Archive for rice harvest

of betel chews and bululs

Posted in artifacts, people with tags , , , , , , on May 1, 2008 by mijodo

 

 

As I got out of the Florida Bus Liner, right away I saw a plethora of men trying to catch my attention to be travel guides. Oh yes, they did alright.  Well the seemingly bloodied mouths did alright. Almost every other guy (and some ladies) in Banaue, chews “nga-nga” which gave out the reddish spit and tarnished the teeth eventually. This chewing concoction, composed of betel leaves, lime paste and tobacco leaf,  was prevalent in stores of Banaue at five pesos per plastic wrap. The men reasoned that chewing such combined ingredients gave out a warm sensation in their mouths, perhaps a better alternative to cigarettes. It was no wonder that around the market spit receptacles were in strategic places exclusively for their mouthing habit.

 

As a newcomer, it was disconcerting to see red saliva oozing from one’s mouth.

Tuberculosis came easily to my mind.  It can be irritating and yet I tried to be tolerant, mindful that I was a guest in their area.  Yet one foreign tourist even had the audacity to scorn the native guide for the habit . It turned out the tourist was a dentist.

 

As I tried to document such custom, I chanced upon a smallish yet rotund guy, sporting a sleeveless leather trenchcoat (straight from the ukay ukay store) and who had the red stuff soaking in his mouth.  The guy gamely posed for the camera, with crimson mouth all over.

 

Several snapshots after, he was introduced to me by the ladies who were selling native wooden wares. James Humiwat, turned out was supposedly well known in selling a specific native cordillera artifact – the “bulul”.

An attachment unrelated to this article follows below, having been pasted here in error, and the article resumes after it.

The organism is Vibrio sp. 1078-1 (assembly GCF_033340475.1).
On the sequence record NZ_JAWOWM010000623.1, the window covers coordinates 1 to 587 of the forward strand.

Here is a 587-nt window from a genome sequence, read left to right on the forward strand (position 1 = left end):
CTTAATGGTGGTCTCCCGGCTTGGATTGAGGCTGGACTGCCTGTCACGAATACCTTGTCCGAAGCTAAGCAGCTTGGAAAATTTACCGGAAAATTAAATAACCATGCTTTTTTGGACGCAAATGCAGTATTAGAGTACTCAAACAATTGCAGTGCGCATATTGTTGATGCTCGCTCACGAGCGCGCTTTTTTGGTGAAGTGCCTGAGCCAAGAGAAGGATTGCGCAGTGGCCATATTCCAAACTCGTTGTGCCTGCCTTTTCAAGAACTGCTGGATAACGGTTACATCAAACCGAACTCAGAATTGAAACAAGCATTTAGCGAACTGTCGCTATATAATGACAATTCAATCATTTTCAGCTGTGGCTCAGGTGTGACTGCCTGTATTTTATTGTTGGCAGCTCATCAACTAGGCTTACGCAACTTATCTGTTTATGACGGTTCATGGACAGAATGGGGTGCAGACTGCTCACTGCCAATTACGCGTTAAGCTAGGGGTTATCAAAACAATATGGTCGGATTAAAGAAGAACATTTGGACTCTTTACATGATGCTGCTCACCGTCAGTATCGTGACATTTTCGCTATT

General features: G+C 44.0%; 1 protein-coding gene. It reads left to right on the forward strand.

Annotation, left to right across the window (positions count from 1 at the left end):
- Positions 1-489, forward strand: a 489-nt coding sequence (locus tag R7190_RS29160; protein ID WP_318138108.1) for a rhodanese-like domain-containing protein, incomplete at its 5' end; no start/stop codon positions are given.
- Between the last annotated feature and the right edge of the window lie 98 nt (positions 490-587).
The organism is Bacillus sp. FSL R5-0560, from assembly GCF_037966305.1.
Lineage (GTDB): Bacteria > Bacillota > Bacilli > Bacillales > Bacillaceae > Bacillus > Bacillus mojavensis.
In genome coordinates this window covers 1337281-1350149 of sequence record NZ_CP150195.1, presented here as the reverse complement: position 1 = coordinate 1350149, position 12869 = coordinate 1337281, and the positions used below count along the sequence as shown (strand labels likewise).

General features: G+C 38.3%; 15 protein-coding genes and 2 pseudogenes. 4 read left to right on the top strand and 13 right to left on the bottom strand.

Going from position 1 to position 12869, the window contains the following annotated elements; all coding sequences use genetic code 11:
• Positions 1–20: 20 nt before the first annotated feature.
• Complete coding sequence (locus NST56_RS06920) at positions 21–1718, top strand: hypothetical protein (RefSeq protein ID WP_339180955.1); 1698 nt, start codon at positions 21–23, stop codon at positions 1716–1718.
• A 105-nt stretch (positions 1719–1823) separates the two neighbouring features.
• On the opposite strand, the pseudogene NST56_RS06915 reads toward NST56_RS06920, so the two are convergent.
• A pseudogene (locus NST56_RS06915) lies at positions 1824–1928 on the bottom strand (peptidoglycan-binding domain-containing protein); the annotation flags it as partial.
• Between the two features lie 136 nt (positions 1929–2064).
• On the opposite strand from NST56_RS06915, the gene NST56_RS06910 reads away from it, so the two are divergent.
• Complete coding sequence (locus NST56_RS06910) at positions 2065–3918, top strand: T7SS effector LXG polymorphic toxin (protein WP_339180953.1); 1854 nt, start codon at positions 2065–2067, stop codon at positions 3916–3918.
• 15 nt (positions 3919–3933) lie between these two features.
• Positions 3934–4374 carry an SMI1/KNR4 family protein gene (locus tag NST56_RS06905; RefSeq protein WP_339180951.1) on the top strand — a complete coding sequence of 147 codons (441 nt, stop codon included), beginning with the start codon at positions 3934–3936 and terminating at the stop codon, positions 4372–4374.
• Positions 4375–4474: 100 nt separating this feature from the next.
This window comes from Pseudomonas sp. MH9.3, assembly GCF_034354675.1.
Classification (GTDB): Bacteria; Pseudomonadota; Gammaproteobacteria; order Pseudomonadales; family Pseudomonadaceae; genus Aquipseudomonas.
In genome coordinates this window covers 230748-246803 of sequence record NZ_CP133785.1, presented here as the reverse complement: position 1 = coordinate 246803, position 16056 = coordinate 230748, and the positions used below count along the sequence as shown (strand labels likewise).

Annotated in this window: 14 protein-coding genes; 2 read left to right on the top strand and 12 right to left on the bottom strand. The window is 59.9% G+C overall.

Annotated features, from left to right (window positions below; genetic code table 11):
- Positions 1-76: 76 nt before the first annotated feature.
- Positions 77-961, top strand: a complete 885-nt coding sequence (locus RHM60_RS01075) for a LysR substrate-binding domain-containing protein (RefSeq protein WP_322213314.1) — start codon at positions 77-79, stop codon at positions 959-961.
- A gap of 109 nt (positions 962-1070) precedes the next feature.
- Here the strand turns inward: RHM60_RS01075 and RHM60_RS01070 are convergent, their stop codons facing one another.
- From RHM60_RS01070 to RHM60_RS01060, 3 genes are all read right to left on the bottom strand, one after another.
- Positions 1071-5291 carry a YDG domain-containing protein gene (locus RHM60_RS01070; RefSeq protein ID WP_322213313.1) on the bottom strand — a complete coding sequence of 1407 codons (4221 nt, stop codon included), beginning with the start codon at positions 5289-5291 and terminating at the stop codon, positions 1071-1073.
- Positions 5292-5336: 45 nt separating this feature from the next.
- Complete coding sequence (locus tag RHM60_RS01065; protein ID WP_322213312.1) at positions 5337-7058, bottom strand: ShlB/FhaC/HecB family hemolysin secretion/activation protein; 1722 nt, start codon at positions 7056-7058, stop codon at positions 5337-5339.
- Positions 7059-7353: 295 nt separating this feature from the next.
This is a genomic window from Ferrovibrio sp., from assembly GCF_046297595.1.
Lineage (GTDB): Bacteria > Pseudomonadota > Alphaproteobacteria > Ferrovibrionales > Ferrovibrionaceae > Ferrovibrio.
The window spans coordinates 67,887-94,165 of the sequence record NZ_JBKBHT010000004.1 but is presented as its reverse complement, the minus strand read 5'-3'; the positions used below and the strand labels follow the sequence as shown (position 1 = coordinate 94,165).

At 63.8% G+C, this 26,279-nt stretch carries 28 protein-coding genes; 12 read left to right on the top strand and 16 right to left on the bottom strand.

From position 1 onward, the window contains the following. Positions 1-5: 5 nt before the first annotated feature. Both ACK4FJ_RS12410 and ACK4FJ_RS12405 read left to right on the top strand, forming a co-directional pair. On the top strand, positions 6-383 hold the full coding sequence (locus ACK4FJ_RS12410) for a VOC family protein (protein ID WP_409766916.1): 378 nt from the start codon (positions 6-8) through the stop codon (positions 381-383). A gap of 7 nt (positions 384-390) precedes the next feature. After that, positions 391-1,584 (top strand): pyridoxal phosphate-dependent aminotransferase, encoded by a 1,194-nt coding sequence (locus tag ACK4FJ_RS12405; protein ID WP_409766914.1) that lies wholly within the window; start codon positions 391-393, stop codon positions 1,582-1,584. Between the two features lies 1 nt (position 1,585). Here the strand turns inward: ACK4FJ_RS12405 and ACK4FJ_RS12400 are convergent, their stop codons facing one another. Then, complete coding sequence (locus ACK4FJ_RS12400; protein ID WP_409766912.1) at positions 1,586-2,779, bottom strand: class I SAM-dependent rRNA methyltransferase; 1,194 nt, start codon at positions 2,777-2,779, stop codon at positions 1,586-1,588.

He explained that bululs were native sculptures which should ensure good harvest.  Old tribesmen of Banaue butchered pigs and chicken and poured blood to the idols to have bountiful rice produce.

 

“Original reproductions, but not antiques,” he cautioned. He prompted to explain classifications of original reproductions (30 to 40 years old), antiques (older than 40 years old), and replicas (newly carved and for décor purposes) of harvest icons.  He then asked me to check the pieces personally in his home atop a boondock overlooking a splendid sight in this part of Banaue.  He narrated that many times he would go down the mountains and brought some of the pieces to well known antique shops in Ermita, Manila, particularly to a family recognized in selling Filipino artifacts. And the relics were sold to the public from  5 to 15 thousand pesos.

 

“I hope they were legally taken out of the original homes,” I thought.  

Of course, I was not sure of the market price of the said articles nor the veracity of his claims that such treasures could be categorized as original “repros”. After another round of snapshots with the picturesque mountains behind, he would meticulously put back each “bulul” to his humble hut.

 

Then without notice, James went back mouthing a betel chew as we descended from his place.

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